Climate change activists are also heading to Standing Rock, outraged at the thought of yet one more pipeline potentially poisoning the soil. “It is not a matter of IF a pipeline breaks, it is a matter of WHEN a pipeline breaks. There are no safe pipelines. A spill will threaten drinking water for thousands of people, including the majority of the Standing Rock Sioux Nation. A spill will destroy critical farm lands of North Dakota, South Dakota, Iowa, and Illinois,” one group wrote in their manifesto. For many, the greater concern is not about the violation of Sioux sovereignty, but rather with the national dependence on fossil fuel, and the environmental devastation any and all pipelines cause. The rallying cry seems to be “Keep it [fossil fuel] in the ground,” not “respect indigenous sovereignty and sacred sites.”
But it is indigenous sovereignty, and the Standing Rock Sioux Nation, that matters.
One of the most positive developments in activism over the past few years has been the growth, and widespread understanding of, intersectionality. An intersectional analysis allows us to identify and name manifestations of injustice as we experience them, even as we also acknowledge that our experiences are “similar but not the same” as those of other communities. Thus we stand with communities suffering from the same oppressive system, such as racism, for example, even if the manifestations of that oppressive system are experienced differently, based on one’s perceived race. Grounded in intersectional analysis, Palestinian activists, environmentalists, etc., “see” themselves in/at Standing Rock. But Standing Rock “isn’t” about Palestine. Standing Rock “isn’t” about Black Lives. Standing Rock “isn’t” about climate change. Standing Rock is about all of this, and all of us together. But ultimately, Standing Rock matters because it is about the Sioux Nation, and the indigenous people of this land.
Yes, intersectionality helps us understand, but, as indigenous writer Kelly Hayes points out, “intersectionality does not mean focusing exclusively on the intersections of our respective work. It sometimes means taking a journey well outside the bounds of those intersections.” And Hayes goes on to remind us: “It is crucial that people recognize that Standing Rock is part of an ongoing struggle against colonial violence. #NoDAPL is a front of struggle in a long-erased war against Native peoples — a war that has been active since first contact, and waged without interruption. Our efforts to survive the conditions of this anti-Native society have gone largely unnoticed because white supremacy is the law of the land, and because we, as Native people, have been pushed beyond the limits of public consciousness.”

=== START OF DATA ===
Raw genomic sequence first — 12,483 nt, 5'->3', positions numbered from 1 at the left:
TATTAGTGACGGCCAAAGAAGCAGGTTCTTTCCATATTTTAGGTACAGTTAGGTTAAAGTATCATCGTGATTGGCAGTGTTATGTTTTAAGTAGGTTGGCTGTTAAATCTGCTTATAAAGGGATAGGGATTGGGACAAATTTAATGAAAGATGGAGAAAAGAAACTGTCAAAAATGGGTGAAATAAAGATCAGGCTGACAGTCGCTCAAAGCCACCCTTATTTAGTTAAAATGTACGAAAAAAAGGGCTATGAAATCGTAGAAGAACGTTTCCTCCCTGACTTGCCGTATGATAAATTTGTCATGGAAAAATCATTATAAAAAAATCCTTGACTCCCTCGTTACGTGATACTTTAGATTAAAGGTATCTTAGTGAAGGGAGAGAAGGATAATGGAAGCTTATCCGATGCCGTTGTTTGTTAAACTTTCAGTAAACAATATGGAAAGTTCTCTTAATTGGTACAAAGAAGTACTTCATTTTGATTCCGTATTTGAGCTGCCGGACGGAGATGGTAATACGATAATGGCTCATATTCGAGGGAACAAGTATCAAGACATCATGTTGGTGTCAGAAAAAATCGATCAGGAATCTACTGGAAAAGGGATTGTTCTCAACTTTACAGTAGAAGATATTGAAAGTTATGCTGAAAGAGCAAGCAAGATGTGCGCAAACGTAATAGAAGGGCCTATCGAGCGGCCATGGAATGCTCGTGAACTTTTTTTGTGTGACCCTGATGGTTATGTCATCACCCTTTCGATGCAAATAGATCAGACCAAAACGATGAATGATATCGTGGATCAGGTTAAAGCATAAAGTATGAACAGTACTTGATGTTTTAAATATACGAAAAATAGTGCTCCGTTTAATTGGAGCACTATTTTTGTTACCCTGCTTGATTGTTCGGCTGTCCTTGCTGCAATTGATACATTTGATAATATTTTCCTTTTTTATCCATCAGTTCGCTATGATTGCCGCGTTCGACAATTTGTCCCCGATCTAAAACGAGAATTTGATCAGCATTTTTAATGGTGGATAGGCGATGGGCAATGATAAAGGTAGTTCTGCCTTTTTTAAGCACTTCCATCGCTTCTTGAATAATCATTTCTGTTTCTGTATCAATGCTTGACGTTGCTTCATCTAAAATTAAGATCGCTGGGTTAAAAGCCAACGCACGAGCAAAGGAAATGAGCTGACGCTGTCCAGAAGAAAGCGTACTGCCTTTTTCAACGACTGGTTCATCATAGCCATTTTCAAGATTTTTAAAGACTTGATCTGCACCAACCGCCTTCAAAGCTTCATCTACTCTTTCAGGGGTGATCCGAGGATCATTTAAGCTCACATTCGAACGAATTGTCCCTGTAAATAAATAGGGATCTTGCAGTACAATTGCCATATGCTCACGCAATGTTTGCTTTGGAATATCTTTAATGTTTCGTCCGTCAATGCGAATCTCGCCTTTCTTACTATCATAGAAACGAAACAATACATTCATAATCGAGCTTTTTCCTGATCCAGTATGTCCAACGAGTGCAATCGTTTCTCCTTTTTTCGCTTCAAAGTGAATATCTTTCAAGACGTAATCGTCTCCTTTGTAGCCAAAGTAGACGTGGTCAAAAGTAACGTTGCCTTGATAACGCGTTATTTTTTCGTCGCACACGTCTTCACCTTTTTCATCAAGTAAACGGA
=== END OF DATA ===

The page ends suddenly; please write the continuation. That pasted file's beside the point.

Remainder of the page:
Indeed, settler-colonialism never ended on Turtle Island, it is ongoing, with daily violations of indigenous rights, and treaties with the sovereign nations. When the water protectors say “water is life,” it is because their very survival is at stake. And as we respond, as we come together from all nations of the globe, we reinforce the bonds of indigenous and transnational grassroots resistance that makes up greater than the sum of our parts. But ultimately, and whatever connections we may make to better understand this standoff at Standing Rock, we must center indigenous concerns in this battle.
Standing Rock is about indigenous sovereignty. As I follow the developments from my home on Salish land, I am humbled by the resistance of the rightful owners of this land, over the five centuries since they were first colonized. Let us center their concerns, their rights, their history, as we stand with them, always, literally, on their grounds.